Your eyes are good, but a new phone is better. Find out what makes Huawei’s P30 see in the dark with news direct from Paris and more in minutes, joined by WhistleOut’s Alex Choros, Gizmodo’s Tegan Jones, and Finder’s Alex Kidman.
For the last week of March 2019, you’re listening to The Wrap, Australia’s fastest technology roundup, and now an award winning technology roundup. That’s because last week The Wrap picked up a win at Australia’s tech journalism awards, The Lizzies, so congratulations to us.
And thank you for listening, we’re absolutely grateful, and if you have any comments, we’re always listening.
But we’re not the only ones. Phone companies are listening to what you want to make the phones even better.
You want bigger screens? You’re getting them. How about bigger batteries? You’ll get that too.
And if you want bigger and better cameras, that’s great, and we’re in Paris for the launch of one of those.
This week, Huawei announced the P30 and P30 Pro, the latest in its phones built to take photos, and lots of them. Now you can do that on your iPhone and your Samsung… any phone, really — phones take photos — but what you can’t always do is use them to see in the dark.
Not until April, which is when Huawei’s P30 Pro will arrive, a phone that sports four cameras on the back designed to do some very interesting things. There’s an ultra-wide camera, a wide camera, and a close camera, that these all work together to get you both far and wide, with as much as 50 times zoom possible. That means you can get closer than most phones can manage, but there’s also the low light technology.
Simply put, this phone can see in the dark, and more than what your eyes can see, with the P30 Pro capturing an ISO of 409,600, a number that practically means seeing in the darkest of the dark.
We’ve been using it for a few days courtesy of Huawei which flew The Wrap to Paris for the launch, and first impressions are high. Not just us — we like it — but other journos too:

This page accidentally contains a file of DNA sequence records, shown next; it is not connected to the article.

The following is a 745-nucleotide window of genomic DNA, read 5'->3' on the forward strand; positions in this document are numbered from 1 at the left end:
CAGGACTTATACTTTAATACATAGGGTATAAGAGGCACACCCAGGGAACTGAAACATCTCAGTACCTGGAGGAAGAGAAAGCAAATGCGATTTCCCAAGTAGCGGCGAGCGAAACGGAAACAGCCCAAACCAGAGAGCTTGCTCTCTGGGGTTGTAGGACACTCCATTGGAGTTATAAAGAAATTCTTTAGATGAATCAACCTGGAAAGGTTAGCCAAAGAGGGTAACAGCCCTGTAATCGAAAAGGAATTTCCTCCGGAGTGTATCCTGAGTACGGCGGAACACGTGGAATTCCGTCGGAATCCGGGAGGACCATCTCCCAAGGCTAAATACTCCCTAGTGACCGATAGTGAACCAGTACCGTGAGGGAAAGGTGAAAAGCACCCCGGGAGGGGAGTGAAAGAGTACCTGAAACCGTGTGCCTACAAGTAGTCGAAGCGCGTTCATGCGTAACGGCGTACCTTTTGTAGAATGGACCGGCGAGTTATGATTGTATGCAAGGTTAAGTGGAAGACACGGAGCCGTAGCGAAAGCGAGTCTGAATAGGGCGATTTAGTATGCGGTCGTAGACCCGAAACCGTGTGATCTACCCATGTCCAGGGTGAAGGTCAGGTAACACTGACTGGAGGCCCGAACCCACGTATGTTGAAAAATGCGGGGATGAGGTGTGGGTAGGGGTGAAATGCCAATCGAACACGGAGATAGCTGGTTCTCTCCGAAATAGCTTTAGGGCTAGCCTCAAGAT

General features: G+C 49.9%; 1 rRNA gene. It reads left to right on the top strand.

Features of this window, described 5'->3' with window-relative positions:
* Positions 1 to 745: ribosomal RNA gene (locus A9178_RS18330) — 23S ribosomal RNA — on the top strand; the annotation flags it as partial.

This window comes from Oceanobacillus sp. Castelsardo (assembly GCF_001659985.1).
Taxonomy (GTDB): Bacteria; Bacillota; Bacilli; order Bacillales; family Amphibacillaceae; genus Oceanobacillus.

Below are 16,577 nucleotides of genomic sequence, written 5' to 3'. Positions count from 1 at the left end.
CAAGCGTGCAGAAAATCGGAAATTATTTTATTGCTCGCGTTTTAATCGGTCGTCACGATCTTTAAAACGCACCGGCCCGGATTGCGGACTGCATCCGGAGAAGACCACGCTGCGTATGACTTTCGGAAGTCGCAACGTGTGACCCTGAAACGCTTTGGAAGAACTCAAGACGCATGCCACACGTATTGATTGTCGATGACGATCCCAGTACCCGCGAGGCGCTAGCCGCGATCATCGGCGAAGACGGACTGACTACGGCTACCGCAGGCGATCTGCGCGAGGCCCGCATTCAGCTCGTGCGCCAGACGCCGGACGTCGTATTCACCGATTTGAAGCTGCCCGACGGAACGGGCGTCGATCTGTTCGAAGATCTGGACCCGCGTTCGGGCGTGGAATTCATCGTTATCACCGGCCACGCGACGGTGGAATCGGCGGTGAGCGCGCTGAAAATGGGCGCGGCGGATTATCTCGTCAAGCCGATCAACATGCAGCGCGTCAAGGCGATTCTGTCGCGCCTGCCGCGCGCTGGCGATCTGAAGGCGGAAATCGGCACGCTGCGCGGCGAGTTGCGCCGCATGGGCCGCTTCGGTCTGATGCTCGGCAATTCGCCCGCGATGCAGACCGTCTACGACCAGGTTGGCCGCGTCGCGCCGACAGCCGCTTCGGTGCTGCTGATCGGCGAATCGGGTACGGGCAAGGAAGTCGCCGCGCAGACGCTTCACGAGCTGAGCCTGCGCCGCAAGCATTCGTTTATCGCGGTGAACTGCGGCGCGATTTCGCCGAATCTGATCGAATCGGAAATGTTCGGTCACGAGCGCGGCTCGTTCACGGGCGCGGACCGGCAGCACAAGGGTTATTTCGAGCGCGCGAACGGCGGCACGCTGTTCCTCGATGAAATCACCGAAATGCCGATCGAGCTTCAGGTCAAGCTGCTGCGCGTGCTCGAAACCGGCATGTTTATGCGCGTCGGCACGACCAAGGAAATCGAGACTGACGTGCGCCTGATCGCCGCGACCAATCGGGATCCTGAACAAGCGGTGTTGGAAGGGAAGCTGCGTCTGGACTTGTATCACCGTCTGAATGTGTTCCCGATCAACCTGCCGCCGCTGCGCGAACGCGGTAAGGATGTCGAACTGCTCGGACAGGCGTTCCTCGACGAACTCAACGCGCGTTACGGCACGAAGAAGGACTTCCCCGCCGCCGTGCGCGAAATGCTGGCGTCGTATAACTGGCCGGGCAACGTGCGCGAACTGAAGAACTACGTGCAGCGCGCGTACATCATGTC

WhistleOut’s Alex Choros told us:
Alex Choros, WhistleOut: My favourite thing about the P30 Pro is definitely the low light photography. It’s incredible just how much that phone can see in the dark. You can get a completely bright, clear, usable shot with almost no light whatsoever, and where other phones pretty much just capture a dark black mess.
Over at Gizmodo, Tegan Jones quickly said:
Tegan Jones, Gizmodo: For the first time ever, I can see myself actually bothering to use zoom and night mode for photos I want to show people. I mean, it’s Huawei, so for me it’s always the photography, and just the fact that somehow they’ve managed to up the ante again is always exciting for me.
And Finder’s Alex Kidman said:
Alex Kidman, Finder: In many ways, it’s exactly what I liked about the P20: it’s the creativity that it offers you, even if you’re not necessarily a pro photographer, to experiment with what you can capture and how you do it.
It’s a phone that’s very exciting, packing so many features. It has 4G, wireless charging, water resistance, and a lot of power, and a price that doesn’t stretch the wallet too much, clocking in at $1599 locally.
We’ll have a full review in the coming weeks, but that wasn’t all that happened this week.
Apple launched a few services, too. It’s showtime, apparently, just not in Australia yet. The Apple TV Plus app will connect TV and movie services together, creating what is essentially an a-la carte service for your TV viewing, while Apple Arcade is a video game service for Apple devices.
There’s also an Apple News Plus service for getting more than just standard news, with a more magazine like delivery to iPad and iPhone, and it tells you that Apple is really getting into the services world. After all, with the success of Spotify and Apple Music for music, as well as movies on Netflix and Stan, services make money.
And Sony and Arlo both have new cameras to talk about. They’re not quite the same see-in-the-dark cameras as Huawei’s P30 and P30 Pro, but they might just change the cameras you do use.
The Arlo Ultra 4K is less a camera you’ll use for pleasure, and more for security, as it’s a 4K Ultra HD security camera. Arlo told us that you’d want at least a 4 megabit upload to make this thing work which basically means the NBN, and it’ll deliver a 4K security camera picture, which could mean the difference between identifying what’s going on versus who exactly is that blob of pixels and why are they in my home.
Meanwhile, Sony has a pint-sized GoPro competitor on the RXO II, getting 15 megapixel images and 4K recording in a waterproof design made for movie making and more.
You’d think we’re all obsessed with cameras, and in a way, we are. Frankly, we’re just excited that cameras are getting better, for all purposes, whether you’re using them for security, a movie making, photos, or just your humble trusty phone.
For now, you’ve been listening to The Wrap, Australia’s fastest technology roundup. The Wrap appears every Friday and will be back next week for more technology in five. Until then have a great week. We’ll see you next time on The Wrap. Take care.